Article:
Decals are provided for five different vehicles: an M3A1 in Tunisia, 1943 with the yellow stars and US flag markings; two USMC tanks on Bouganville in November 1943; and two Soviet tanks from 1943 (one should be located in Voronezh, not Woronez, which is a German spelling.) The Soviet stars were off but a correction was included; alas, the blue drab on my sample's decal sheet came out bright aqua and it was not corrected. Archer Fine Transfers makes some excellent dry transfer blue drab markings which can be used for the US ones; but the Soviet ones have their markings applied over the blue drab ones and as a result nearly render the decals useless.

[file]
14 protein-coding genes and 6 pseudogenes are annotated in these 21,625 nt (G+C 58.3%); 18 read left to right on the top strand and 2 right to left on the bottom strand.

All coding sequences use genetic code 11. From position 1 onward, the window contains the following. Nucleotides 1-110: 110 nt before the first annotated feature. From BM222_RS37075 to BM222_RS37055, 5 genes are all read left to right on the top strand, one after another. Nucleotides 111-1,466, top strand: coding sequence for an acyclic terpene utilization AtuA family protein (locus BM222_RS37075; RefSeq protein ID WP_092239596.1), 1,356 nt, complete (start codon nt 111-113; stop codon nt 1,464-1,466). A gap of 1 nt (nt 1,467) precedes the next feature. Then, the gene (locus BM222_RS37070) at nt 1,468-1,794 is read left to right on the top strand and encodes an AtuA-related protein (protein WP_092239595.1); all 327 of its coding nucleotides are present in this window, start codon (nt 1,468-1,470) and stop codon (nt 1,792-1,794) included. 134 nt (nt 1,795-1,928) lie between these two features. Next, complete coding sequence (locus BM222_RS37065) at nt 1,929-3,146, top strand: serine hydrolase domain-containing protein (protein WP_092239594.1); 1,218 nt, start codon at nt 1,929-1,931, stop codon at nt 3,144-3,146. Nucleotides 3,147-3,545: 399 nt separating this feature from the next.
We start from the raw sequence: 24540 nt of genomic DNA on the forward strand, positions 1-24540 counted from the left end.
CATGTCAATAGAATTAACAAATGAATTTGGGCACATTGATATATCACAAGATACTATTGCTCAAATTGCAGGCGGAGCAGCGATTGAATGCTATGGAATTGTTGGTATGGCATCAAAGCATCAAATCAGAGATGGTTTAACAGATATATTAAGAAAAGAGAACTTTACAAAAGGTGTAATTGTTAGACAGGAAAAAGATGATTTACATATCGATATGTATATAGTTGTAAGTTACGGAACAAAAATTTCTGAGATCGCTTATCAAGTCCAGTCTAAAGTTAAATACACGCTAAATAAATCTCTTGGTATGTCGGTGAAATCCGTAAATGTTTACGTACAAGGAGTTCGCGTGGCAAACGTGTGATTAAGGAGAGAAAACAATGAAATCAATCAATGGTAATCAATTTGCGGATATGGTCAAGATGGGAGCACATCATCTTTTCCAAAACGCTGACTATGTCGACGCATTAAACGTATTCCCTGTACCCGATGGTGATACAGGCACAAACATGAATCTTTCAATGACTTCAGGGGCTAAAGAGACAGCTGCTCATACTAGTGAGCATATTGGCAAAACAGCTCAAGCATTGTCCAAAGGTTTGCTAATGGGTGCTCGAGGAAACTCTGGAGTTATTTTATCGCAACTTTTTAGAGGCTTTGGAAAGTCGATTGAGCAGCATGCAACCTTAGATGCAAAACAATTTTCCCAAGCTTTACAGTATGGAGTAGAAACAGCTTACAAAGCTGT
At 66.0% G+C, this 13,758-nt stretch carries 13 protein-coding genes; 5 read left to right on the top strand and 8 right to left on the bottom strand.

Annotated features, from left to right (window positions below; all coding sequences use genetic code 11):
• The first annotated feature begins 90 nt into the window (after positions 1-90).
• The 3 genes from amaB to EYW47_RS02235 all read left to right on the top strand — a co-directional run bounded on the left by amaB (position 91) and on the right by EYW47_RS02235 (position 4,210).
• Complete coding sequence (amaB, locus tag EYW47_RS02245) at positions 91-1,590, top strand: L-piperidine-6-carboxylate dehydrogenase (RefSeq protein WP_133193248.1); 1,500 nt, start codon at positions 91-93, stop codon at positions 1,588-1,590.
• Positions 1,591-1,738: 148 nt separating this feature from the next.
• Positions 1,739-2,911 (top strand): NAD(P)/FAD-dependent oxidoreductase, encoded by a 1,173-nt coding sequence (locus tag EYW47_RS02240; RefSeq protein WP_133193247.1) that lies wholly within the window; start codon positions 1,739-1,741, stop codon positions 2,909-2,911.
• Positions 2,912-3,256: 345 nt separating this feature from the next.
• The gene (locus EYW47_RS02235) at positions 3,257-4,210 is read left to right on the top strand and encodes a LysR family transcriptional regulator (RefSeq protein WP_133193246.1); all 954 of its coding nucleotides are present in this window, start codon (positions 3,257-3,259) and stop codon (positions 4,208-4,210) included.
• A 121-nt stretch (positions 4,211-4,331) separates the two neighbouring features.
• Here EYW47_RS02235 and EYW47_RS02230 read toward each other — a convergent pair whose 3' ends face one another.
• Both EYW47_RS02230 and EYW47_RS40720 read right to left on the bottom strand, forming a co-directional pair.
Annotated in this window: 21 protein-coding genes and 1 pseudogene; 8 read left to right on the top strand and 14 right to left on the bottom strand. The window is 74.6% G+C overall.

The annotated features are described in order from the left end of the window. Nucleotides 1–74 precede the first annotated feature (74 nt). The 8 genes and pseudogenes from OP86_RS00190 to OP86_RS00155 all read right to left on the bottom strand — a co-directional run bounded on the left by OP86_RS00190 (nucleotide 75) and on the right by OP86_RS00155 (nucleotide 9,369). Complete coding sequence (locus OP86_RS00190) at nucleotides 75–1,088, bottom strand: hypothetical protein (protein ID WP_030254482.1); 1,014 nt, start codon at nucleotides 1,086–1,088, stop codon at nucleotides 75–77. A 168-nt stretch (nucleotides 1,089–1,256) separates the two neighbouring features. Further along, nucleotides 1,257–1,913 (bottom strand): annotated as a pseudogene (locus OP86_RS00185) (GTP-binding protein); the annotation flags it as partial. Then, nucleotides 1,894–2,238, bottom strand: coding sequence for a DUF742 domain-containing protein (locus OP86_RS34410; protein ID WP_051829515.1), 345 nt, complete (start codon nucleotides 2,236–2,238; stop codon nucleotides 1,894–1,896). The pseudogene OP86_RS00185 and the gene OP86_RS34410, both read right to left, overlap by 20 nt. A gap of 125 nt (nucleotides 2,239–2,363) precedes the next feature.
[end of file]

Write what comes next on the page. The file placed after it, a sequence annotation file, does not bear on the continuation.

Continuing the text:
Overall, this is a nice little kit with a lot of possibilities, but Academy took some unhappy shortcuts with it and as a result it is not as much of a quantum change from the Tamiya kits as first thought. Hopefully they do not scrimp in this manner on their M5 series light tanks and use the same too-short Tamiya hull as a reference.

Advantages: Follows on heels of "Honey" kit; offers vinyl or 3-piece single-link track; literally a "drop fit" over Ordnance blueprints!

Disadvantages: Some odd shortcuts hurt the overall effect of the kit; needs work to be a true M3A1 tank.

-Cookie Sewell

Visit this page for photos of the M3A1 at Brainerd, MN.


Modeling the U.S. Army in WWII © 2002—2009 Timothy S. Streeter